Life on Earth was intended to be fleeting.
Our journeys from birth to death, and the transitions through many stages and ages, were to be experienced then discarded and forgotten. We are eternal beings. Our mission here on Earth was to experience the finite nature of humanity.
But the birth of the internet changed all of that.
No longer are the tiny minutiae of our daily lives simply experienced and discarded, by only ourselves and those who are physically present. Now they are recorded, shared, stored and kept (possibly in a country-sized bunker somewhere) for all of time.
The photo of you at seven years old with paint on your face will live in a cloud forever. The ex you dumped ten years ago can still follow your life as if they were still in it. The drunken tweet you posted can cost you the job you really want, even fifteen years after the posting.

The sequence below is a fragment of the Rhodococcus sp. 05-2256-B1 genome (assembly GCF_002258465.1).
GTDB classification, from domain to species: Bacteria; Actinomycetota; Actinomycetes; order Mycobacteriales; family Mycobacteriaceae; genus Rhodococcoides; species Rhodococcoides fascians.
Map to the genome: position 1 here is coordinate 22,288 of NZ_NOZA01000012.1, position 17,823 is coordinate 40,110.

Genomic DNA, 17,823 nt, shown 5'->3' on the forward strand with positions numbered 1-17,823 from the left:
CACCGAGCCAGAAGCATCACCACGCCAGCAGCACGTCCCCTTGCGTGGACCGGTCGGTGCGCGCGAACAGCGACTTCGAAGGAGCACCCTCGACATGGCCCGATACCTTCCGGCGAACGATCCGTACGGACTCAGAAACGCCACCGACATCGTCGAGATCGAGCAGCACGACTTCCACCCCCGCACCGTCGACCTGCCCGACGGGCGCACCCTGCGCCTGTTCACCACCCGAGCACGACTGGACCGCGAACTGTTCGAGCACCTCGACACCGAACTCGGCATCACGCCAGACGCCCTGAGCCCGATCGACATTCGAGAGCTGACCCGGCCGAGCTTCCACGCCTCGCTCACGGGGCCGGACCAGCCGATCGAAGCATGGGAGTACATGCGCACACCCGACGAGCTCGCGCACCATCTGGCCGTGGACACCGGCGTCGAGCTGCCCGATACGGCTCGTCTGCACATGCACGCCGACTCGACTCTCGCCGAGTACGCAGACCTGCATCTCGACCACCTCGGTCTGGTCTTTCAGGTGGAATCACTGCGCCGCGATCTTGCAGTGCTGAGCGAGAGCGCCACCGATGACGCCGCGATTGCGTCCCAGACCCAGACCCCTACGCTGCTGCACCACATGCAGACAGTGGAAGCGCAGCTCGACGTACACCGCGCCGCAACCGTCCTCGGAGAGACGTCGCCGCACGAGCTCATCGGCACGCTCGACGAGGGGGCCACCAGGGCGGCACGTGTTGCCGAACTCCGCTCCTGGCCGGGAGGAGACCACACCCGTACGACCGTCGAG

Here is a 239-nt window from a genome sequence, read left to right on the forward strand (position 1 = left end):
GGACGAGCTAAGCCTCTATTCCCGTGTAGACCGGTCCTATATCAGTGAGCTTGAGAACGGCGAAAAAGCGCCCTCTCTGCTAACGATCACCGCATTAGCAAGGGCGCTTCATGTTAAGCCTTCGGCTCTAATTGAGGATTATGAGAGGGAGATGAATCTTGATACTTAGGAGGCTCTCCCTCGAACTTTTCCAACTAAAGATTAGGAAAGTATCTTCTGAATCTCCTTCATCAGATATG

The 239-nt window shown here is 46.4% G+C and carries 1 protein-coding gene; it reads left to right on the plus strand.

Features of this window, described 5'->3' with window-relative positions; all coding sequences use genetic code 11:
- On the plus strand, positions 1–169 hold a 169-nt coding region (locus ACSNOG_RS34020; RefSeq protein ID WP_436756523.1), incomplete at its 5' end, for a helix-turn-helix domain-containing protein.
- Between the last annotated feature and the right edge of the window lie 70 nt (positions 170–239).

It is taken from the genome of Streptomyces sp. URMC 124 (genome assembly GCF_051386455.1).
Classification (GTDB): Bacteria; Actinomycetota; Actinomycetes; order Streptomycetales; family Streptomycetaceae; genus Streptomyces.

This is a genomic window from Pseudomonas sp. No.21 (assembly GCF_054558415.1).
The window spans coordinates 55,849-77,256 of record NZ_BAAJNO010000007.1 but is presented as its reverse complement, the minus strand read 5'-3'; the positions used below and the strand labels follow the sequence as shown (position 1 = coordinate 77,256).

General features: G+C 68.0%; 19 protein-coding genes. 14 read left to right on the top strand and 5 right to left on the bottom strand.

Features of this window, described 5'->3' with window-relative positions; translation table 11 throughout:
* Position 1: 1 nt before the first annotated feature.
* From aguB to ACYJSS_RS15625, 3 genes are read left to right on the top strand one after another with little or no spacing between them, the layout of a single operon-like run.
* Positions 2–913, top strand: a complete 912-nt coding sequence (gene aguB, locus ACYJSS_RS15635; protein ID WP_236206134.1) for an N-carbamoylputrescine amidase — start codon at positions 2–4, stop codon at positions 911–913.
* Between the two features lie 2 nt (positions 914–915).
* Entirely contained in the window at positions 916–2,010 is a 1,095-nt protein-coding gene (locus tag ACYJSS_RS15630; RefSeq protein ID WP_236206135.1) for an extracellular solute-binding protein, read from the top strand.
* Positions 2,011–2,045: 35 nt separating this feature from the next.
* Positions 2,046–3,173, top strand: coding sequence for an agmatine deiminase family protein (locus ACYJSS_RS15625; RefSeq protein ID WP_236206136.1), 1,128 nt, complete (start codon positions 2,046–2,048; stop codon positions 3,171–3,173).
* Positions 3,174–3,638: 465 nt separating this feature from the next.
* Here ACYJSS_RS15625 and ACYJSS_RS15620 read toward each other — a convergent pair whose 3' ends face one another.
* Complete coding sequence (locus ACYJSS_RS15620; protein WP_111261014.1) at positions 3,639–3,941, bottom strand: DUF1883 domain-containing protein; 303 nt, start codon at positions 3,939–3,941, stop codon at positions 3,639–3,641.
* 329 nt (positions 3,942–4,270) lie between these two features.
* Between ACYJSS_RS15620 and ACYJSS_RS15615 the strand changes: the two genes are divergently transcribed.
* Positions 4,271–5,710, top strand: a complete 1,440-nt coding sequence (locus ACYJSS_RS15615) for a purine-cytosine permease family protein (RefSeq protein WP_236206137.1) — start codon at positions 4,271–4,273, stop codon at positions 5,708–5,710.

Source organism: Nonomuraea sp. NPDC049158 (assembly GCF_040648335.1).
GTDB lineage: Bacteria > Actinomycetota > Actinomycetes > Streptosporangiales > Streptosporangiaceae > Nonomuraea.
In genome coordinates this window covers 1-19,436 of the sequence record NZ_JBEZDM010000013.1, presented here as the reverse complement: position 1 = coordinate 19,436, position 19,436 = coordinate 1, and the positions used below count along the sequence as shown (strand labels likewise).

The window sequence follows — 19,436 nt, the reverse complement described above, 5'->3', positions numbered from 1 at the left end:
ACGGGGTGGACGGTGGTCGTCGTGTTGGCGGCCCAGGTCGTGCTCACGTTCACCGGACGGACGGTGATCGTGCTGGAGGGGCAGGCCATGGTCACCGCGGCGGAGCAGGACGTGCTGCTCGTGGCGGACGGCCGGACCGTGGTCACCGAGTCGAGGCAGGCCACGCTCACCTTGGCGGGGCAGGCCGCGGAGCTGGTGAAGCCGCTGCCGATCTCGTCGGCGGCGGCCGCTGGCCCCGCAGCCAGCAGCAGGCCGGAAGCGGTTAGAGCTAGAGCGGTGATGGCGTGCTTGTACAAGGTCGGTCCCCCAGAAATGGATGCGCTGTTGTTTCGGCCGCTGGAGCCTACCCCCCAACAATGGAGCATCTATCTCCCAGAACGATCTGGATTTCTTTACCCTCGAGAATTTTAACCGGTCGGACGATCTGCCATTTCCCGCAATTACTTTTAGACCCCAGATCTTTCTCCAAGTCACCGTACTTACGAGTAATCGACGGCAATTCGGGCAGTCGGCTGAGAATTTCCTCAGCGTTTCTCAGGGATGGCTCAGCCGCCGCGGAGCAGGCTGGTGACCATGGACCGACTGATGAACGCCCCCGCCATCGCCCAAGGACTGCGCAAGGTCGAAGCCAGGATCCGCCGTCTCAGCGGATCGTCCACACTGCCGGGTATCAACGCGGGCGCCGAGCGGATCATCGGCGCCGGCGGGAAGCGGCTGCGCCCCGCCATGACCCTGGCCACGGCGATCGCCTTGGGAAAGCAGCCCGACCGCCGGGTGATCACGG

Human beings hunger for immortality. To live forever is the ultimate goal. But we’ve forgotten that we do live forever.
Just not in this particular body the whole time.
But the actions, thoughts, meals and nights out that we have experienced in this body may well live forever.
Is digital immortality really what we want? To be known forever for the pictures of things we ate, books we read or songs we like? Is it not enough to just share the moment with the people right in front of us, or even just with ourselves?
Would it not be better to be known for an act of kindness, a job well done or a long, healing hug? Or for writing a book that has moved people? Helped them?
Part of my need to write books is to be remembered. To leave a legacy of some kind when my soul leaves this body and moves onto the next adventure. The idea that a photo of my gluten-free vegan meal might be remembered more than my novels hurts me. So you can expect less banality and more creativity from me from this point onward. Because I came here to write.
And that is what I intend to do.